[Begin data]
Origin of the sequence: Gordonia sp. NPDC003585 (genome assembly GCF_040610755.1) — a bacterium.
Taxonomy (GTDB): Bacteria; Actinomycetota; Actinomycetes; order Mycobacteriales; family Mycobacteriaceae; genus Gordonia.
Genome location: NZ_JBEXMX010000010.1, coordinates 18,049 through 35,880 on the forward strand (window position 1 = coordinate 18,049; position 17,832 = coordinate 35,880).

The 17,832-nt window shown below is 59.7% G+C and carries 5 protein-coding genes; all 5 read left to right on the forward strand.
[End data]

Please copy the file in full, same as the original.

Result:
Origin of the sequence: Gordonia sp. NPDC003585 (genome assembly GCF_040610755.1) — a bacterium.
Taxonomy (GTDB): Bacteria; Actinomycetota; Actinomycetes; order Mycobacteriales; family Mycobacteriaceae; genus Gordonia.
Genome location: NZ_JBEXMX010000010.1, coordinates 18,049 through 35,880 on the forward strand (window position 1 = coordinate 18,049; position 17,832 = coordinate 35,880).

The 17,832-nt window shown below is 59.7% G+C and carries 5 protein-coding genes; all 5 read left to right on the forward strand.